Access to adequate treatment and assistive devices is reflected at the most basic level by an improved ability to use the affected limbs. These are identified as facilitators for mobility and daily functioning, and inclusion facilitators which positively affect the participation in social activities, and may also help to improve a person's sense of self-worth and the possibility to lead a positive, happy, and fulfilled life.


Many people depend on assistive devices to enable them to carry out daily activities and participate actively and productively in the community. Lymphedema requires the permanent and continuous use of compression in order to be able to ambulate or undertake different tasks. This should be taken into consideration in the medical examination used for the recognition of disability or incapacity for work by the Social Security. Likewise when the person’s impairment progresses and worsens without the orthotic device, this should also be part of the report. Read more about Lymphedema and Disability HERE.

There are individuals who, while requiring the permanent use of compression garments, have difficulty with the device in place or are unable to use it, and the medical professional should document the medical reasons for this. Issues related to limitations in wearing an Orthotic Device, such as heat, sweating, discomfort when sitting, kneeling, or those resulting from the continuous and permanent use of compression orthoses, should be taken into consideration at disability or incapacity for work recognition level.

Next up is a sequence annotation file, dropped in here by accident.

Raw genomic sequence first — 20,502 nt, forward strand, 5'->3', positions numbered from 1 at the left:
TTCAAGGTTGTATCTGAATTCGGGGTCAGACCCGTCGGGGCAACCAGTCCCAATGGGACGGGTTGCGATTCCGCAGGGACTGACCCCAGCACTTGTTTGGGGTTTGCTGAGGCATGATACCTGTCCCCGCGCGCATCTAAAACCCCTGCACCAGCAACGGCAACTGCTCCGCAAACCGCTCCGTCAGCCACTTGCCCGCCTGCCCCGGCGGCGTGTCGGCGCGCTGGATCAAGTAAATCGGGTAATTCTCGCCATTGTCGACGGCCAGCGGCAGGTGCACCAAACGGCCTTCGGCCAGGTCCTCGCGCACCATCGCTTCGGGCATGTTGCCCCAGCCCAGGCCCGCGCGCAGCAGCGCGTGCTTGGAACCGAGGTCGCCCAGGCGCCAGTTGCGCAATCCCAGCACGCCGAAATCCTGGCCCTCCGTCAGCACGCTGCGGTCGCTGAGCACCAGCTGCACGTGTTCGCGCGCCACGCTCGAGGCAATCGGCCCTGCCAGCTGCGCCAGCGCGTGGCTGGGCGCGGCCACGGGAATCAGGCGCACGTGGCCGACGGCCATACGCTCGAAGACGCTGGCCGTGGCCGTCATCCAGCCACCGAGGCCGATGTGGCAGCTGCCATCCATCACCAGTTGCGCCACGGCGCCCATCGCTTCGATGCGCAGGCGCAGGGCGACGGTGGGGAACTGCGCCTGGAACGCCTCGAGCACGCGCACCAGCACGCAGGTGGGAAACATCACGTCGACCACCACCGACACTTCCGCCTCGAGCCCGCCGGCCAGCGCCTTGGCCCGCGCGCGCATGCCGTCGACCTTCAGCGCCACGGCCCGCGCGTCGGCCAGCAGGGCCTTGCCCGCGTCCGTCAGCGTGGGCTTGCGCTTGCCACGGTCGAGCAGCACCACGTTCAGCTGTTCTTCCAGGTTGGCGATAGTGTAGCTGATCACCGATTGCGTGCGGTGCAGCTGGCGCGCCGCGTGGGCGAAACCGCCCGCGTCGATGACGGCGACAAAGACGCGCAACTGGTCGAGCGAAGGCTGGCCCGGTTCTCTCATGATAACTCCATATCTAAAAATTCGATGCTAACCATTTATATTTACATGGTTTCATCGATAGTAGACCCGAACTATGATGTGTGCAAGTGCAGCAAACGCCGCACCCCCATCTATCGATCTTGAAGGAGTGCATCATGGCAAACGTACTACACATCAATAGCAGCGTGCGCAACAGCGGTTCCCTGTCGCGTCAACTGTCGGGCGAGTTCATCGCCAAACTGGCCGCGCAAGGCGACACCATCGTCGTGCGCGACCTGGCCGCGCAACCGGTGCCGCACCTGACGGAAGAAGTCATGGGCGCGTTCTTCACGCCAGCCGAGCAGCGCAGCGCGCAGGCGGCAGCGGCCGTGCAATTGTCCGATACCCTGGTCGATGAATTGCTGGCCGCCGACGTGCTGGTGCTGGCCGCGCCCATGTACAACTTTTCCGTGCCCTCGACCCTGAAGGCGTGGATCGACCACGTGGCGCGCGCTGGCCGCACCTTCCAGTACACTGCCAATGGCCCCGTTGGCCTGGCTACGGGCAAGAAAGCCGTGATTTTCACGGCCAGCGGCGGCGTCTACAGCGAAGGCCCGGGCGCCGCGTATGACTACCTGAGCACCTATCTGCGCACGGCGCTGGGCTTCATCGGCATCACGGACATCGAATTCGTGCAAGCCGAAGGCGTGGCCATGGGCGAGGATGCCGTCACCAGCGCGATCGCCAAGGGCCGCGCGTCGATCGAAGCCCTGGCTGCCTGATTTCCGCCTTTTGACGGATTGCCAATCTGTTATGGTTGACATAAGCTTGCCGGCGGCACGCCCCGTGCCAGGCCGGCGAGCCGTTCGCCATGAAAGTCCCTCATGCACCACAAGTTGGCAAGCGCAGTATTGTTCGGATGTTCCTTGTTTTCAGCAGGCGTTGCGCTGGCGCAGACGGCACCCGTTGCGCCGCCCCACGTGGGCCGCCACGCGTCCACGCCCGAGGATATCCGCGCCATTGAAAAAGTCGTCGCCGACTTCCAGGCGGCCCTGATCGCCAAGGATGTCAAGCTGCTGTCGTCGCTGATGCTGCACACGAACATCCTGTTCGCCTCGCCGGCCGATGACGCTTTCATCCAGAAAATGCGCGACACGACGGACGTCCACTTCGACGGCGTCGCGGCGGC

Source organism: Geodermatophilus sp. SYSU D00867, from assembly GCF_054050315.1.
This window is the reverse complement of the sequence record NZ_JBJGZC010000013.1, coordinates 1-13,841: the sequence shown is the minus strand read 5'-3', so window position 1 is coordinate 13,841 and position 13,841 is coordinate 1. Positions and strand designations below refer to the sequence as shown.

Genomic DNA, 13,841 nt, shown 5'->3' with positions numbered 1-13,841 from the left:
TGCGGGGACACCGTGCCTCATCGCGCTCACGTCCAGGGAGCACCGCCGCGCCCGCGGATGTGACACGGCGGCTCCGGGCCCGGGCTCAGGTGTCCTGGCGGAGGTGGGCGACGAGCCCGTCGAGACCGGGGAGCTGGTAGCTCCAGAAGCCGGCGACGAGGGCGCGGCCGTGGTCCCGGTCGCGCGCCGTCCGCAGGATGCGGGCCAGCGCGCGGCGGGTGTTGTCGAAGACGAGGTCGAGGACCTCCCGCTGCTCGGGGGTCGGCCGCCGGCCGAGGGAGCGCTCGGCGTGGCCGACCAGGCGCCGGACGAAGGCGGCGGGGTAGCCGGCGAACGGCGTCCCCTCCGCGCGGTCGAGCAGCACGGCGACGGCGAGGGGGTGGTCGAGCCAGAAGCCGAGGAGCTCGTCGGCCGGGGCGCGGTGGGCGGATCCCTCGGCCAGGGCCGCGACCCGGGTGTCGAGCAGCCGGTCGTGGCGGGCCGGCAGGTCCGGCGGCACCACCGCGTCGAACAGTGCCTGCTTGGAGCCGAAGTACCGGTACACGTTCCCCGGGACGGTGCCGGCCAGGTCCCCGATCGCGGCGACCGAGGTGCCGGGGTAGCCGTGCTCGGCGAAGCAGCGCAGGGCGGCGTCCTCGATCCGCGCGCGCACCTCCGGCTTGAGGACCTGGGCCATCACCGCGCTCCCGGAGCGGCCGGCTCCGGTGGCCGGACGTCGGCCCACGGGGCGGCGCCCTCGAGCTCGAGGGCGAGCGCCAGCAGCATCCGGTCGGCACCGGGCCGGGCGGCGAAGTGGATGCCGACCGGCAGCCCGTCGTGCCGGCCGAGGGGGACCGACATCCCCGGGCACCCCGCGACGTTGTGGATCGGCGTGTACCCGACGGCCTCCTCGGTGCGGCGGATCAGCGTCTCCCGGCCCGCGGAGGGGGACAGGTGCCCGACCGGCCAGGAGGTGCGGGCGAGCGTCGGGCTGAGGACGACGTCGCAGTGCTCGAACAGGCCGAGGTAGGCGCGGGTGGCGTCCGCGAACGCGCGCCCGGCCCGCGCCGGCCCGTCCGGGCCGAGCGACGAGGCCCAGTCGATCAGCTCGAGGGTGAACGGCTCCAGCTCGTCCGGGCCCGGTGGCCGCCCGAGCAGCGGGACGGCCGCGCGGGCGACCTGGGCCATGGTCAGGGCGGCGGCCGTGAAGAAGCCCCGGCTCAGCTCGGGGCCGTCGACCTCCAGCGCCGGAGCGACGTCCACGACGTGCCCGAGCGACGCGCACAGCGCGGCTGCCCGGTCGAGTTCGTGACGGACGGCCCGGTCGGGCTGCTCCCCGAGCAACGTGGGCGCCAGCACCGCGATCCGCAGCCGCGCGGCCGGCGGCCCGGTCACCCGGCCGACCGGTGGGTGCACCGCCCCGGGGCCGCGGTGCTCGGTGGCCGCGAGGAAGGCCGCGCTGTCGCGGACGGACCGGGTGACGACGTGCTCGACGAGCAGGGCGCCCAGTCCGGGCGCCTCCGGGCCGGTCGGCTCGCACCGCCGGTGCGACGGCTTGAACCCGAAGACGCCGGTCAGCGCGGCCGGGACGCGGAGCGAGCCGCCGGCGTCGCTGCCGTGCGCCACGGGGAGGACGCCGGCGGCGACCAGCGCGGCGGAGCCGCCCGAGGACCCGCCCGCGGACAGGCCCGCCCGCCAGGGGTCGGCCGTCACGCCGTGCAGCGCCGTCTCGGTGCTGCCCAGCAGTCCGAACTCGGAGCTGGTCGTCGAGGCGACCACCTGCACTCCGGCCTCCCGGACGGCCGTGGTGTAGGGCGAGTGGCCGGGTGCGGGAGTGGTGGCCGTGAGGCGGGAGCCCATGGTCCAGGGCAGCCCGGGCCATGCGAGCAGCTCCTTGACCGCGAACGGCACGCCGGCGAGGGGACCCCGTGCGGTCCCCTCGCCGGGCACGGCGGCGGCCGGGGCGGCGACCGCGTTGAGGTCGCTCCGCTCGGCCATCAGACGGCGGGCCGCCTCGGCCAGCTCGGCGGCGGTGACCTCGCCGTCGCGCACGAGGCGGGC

There may be restrictions in specific occupations due to wearing compression garments, and people can be worse off in terms of work performance and career. Orthotic Devices can cause difficulties with jobs involved in precision work with hands and fingers of the affected limb, and likewise certain restrictions regarding lower limb compression. There can also be disadvantages or discrimination to accessing certain jobs because of the visible Orthotic Device. The permanent use of Compression devices can negatively condition and not allow an active working life under the same conditions as a healthy or non-disabled person.